Obituaries Related to "Arnold" from New York Times Archive
Mr. Obey was a veteran school principal who took to marathoning and kept at it — 38 times in a row in the New York City Marathon.
He transformed a venerable retail chain with a “dowager image” by courting baby boomers, renovating its flagship store and expanding its national reach.
An inquiry into urban unrest led to “Making the Second Ghetto,” a chronicle of systemic bias in the wake of the second Great Migration of Southern blacks.
In a medical world ever more reliant on technology, Dr. Gold insisted on teaching, and rewarding, a human touch at the bedside.
Mr. Mesches was a scenic artist in Hollywood when his work for the Communist Party came to the attention of the bureau in 1945.
Palmer, who won seven major titles, captivated fans with his ferocious swing and fearless attitude, helping to inspire an American golf boom.
Mr. Wesker, drawing on his childhood in a leftist Jewish family, was among British playwrights called the “angry young men,” though he disliked the label.
Mr. Lubasch, who wrote about a multitude of federal trials, worked at The New York Times for more than 30 years.
Mr. Greenberg left behind a law firm in favor of an independent bookstore, Complete Traveller, which he and his wife ran for more than three decades.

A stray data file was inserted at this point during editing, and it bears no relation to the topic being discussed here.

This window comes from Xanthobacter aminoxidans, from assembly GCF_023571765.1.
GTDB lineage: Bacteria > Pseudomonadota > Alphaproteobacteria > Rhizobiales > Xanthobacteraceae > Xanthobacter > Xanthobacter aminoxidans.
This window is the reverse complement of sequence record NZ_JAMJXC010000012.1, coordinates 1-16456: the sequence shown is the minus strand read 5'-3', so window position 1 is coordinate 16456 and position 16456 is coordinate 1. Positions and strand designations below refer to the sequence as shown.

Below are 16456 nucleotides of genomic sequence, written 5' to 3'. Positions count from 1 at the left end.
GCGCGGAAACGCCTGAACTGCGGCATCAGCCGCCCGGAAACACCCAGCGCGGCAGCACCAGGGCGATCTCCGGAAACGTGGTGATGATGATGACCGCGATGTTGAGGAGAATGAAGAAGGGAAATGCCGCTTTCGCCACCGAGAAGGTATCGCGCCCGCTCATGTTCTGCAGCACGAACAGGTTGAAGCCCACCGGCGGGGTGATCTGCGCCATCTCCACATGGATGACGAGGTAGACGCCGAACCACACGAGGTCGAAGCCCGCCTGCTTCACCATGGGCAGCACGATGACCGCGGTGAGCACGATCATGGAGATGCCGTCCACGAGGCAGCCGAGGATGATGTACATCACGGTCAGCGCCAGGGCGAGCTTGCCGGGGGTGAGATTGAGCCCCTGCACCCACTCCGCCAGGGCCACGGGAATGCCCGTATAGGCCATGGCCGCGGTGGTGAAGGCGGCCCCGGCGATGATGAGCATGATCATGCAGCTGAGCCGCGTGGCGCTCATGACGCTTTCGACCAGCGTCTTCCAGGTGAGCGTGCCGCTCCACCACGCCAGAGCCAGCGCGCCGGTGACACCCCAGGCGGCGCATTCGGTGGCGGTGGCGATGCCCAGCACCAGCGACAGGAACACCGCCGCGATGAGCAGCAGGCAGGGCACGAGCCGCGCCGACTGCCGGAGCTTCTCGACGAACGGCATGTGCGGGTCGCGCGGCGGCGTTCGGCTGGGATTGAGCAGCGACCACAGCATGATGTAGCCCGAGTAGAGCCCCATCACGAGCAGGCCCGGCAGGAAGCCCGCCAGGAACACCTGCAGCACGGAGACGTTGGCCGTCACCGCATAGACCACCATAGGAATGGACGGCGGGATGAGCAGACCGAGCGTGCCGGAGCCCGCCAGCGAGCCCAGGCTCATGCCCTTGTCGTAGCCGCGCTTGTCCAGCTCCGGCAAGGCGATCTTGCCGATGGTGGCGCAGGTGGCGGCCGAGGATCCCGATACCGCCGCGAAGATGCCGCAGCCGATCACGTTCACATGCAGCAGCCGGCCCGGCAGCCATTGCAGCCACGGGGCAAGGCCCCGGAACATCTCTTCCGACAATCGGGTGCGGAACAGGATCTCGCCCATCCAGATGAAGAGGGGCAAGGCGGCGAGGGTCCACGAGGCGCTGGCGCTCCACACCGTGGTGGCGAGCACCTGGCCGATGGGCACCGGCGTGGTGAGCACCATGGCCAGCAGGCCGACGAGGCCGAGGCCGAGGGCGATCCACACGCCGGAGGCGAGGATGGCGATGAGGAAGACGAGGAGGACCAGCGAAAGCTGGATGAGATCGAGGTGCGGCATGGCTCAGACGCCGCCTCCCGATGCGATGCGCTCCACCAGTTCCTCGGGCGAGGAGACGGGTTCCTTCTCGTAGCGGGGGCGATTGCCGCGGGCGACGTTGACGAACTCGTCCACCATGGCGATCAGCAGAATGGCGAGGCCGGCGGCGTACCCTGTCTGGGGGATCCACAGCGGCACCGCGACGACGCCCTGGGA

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After his unlikely win, in 1972, he spent his single term pushing for a more liberal foreign policy, particularly toward Africa.
He took the extraordinary step of banning tackling during all practices, which reduced concussions at a time when brain trauma in football had become a crisis.
He served for 38 years in Parliament and, after being elected president at a critical moment in Italy’s fortunes, helped stabilize the country.
With exquisite precision, he used costumes and sets in staging many of his pictures, letting his subjects, whatever their social status, express themselves.
He was especially acclaimed for his performances at the Bayreuth Festival in Germany. As his voice developed, he once said, so did his view of how and why to deploy it.
Her novels and nonfiction provided alternatives to the Western- and male-centric views of modern India offered by writers like E.M. Forster.